Heather Bowman-Cutway, an associate professor of biology, scrambled down a slope into a wooded ravine with her Mercer University research students following in a ragged line.
Be careful! she warned as one student started to slide. We dont need dominoes!
One by one, the researchers straddled giant, fallen trees that lay across the path, looking like long, unwrapped presents with their bark lying in sheets on the ground beneath.
Tiptoeing past waist-high poison ivy shading Christmas tree ferns, the class neared its goal: a group of endangered flowers. For undergrads -- mostly juniors and seniors -- the chance to work with an endangered species is a rarity.
The chance to work with them deep in the woods -- in Macon -- is even rarer.
You would never think you were within the city limits, Bowman-Cutway observed, hands on hips, gazing up at the sun shafting through the old tulip poplar trees above her. You never know what great things are anywhere.
The endangered fringed campion was beneath their feet. Their tiny flowers emerge briefly in spring, but the rest of the year the plants are unassuming rosettes of teardrop-shaped leaves that grow by extending runners -- like strawberry plants -- right next to the trail. They dont seem to mind disturbance, Bowman-Cutway said, adding that one of the other fringed campion populations is in a driveway.
But despite this tolerance, there are few of the plants anywhere. Bowman-Cutway, whose expertise is in urban ecology, and officials with the Georgia Department of Natural Resources asked that the precise location not be identified to protect the plants.
Tom Patrick, a botanist for the Georgia Department of Natural Resources, said the plant is found only in two Florida counties and eight counties in Georgia, including Bibb, Houston, Twiggs, Crawford, Upson, Taylor and Talbot.
Mercer got involved in researching the fringed campion through Bowman-Cutways friendship with Patrick through the Georgia Botanical Society. She e-mailed him, asking if there was anything her conservation biology class could monitor close to Macon that would help the DNR.She was shocked when the response was basically: Sure, try this endangered species.
I was stupid excited about it, for me and for the students, Bowman-Cutway said.
Her classes began monitoring the plants in several parts of these woods last semester, and she intends to continue for years to come. Her spring conservation biology class took detailed measurements of the slope, light and soil content around the fringed campion, and recorded the types of plants that surround it.
Bowman-Cutway combed the woods during the plants spring flowering period, trying to find new populations, without any luck.
Last week, students who are enrolled in a one-credit research course used a tiny stake with a 15-centimeter string to divide the plants into groups and count them. Tuesday they identified 26 rosettes in this population, which isnt the largest in the area.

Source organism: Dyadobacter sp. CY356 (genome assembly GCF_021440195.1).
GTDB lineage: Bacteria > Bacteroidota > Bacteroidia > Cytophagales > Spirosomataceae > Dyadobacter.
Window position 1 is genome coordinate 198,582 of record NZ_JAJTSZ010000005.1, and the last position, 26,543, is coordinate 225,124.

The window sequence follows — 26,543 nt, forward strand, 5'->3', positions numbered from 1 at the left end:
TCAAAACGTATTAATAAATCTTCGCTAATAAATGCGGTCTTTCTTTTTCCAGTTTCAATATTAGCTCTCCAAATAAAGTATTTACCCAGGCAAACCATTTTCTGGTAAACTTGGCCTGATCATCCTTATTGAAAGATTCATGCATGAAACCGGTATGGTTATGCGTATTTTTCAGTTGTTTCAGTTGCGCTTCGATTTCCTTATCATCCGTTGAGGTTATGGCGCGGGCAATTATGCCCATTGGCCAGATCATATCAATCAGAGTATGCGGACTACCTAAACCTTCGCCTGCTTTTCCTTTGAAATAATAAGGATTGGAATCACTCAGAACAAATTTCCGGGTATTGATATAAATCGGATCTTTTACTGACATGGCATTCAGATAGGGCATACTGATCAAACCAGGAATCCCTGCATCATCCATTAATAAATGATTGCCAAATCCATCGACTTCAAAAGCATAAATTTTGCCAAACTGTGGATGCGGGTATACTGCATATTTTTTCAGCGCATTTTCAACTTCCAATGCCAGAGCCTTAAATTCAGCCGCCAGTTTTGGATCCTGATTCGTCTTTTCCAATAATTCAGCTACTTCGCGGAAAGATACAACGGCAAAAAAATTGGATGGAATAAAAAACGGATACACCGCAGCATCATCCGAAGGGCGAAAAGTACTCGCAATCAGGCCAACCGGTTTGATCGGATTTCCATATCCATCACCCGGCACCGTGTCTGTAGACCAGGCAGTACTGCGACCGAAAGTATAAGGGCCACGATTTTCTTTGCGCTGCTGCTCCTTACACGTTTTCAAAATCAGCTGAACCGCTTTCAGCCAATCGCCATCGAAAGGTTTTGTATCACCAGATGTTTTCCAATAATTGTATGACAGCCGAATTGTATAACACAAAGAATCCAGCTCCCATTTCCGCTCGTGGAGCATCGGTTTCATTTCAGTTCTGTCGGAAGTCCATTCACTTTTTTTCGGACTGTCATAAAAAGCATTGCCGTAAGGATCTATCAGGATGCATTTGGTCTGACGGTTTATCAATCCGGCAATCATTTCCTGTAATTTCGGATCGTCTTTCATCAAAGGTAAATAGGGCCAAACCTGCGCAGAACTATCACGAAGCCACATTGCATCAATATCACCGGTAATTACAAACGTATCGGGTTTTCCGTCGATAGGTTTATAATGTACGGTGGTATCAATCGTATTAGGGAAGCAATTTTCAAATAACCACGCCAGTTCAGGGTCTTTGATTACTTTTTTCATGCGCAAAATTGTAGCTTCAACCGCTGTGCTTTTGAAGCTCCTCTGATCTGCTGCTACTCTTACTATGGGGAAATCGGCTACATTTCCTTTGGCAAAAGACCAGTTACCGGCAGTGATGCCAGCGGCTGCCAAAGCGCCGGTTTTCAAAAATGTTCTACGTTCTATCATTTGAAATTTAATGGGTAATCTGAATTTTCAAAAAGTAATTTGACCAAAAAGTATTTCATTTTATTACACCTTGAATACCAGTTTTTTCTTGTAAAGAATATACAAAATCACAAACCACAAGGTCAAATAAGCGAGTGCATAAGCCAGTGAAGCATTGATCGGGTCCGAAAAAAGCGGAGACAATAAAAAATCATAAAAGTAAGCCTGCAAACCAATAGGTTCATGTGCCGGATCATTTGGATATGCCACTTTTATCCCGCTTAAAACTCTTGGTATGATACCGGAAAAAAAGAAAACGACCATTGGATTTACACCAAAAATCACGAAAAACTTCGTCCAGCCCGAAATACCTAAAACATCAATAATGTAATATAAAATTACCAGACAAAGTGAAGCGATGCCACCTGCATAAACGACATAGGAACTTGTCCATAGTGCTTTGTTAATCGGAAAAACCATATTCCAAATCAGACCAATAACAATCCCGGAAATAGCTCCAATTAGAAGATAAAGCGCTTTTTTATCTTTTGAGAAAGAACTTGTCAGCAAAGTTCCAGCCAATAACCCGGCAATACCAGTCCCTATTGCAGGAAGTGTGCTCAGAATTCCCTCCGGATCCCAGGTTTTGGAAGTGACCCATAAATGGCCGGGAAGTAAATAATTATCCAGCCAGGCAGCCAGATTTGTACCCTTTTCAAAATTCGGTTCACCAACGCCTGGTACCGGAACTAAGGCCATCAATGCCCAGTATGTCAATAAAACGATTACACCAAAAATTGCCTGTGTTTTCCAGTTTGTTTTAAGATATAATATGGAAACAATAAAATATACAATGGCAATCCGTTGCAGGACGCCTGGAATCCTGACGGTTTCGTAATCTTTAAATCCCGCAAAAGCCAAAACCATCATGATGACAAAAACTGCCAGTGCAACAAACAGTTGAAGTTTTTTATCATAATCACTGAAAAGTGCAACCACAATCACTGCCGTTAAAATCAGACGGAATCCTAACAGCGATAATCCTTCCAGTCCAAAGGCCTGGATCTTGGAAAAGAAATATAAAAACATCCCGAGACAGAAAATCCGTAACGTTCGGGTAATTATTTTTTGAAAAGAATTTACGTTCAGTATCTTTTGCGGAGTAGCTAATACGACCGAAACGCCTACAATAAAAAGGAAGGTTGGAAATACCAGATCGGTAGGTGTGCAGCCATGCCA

Bowman-Cutway will also be tracking whether the plants are being threatened by nearby invasive species -- most notably English ivy gone wild -- and deer nipping off population growth along with the flowers.
Her research students often find that a lot of their job is the glorified weeding work of ripping up invasive species.
They spend hours getting rid of English privet and Japanese honeysuckle on the loop trail at the Ocmulgee National Monument, for instance.
Its a de-stressor, laughed Lindsey Little, a junior from Hollywood, Fla., who plans to be a pharmacist. And you can get a feel for what research really is.
Long history in Macon
Botanical research is a mixed bag: part field science, part grubbing and part picking through documents. They all played an important part in finding Macons fringed campion.
When it was first federally listed as endangered in 1991, the fringed campion was known only in the Flint-Apalachicola river basins, Patrick said.
But the plants history had been tied to Macon centuries before.
It was first documented during the early 1800s near Benjamin Hawkins Indian agency in Crawford County, Patrick said. Macon was later founded at the location of an Indian trading post and frontier fort named for Hawkins.
In the 1890s, one of the first female botanists, Fanny Andrews, taught at Wesleyan College and collected fringed campion in Clarks Woods, Macon. But her find fell into obscurity until 1988, when Patrick and others began combing her records at Auburn University.
We dont have any idea where Clarks Woods is today, he said. It might be around Wesleyan.
But the record led Patrick and Georgia Botanical Society members to begin combing creek bottoms in Macon during the early 1990s. Thats when they found the plants the Mercer classes now monitor.
We were surprised to find them, Patrick said. Its such a huge, intact hardwood forest. There just isnt much of that kind of habitat left in Macon. When we do find it, its being terribly invaded by invasives and by deer being restricted to these areas.
Patrick called it very important to preserve these areas through conservation easements. Such easements are legal agreements that the property will never be developed, but they allow owners to continue to live on and use the land otherwise.
Although the healthiest population in Macon is on a single property, the other groupings are scattered across different ownerships, Patrick said. The owner of the largest population is very enthusiastic about the plants, but Patrick said an easement would prevent development through future generations.
And there are other unexplored, wooded creek bottoms in Macon and Monroe County that Patrick would like to be checked intensively for the endangered flowers.
The major tributaries to the Ocmulgee River in north Macon are exactly what we need to explore, he said.
To contact writer S. Heather Duncan, call 744-4225.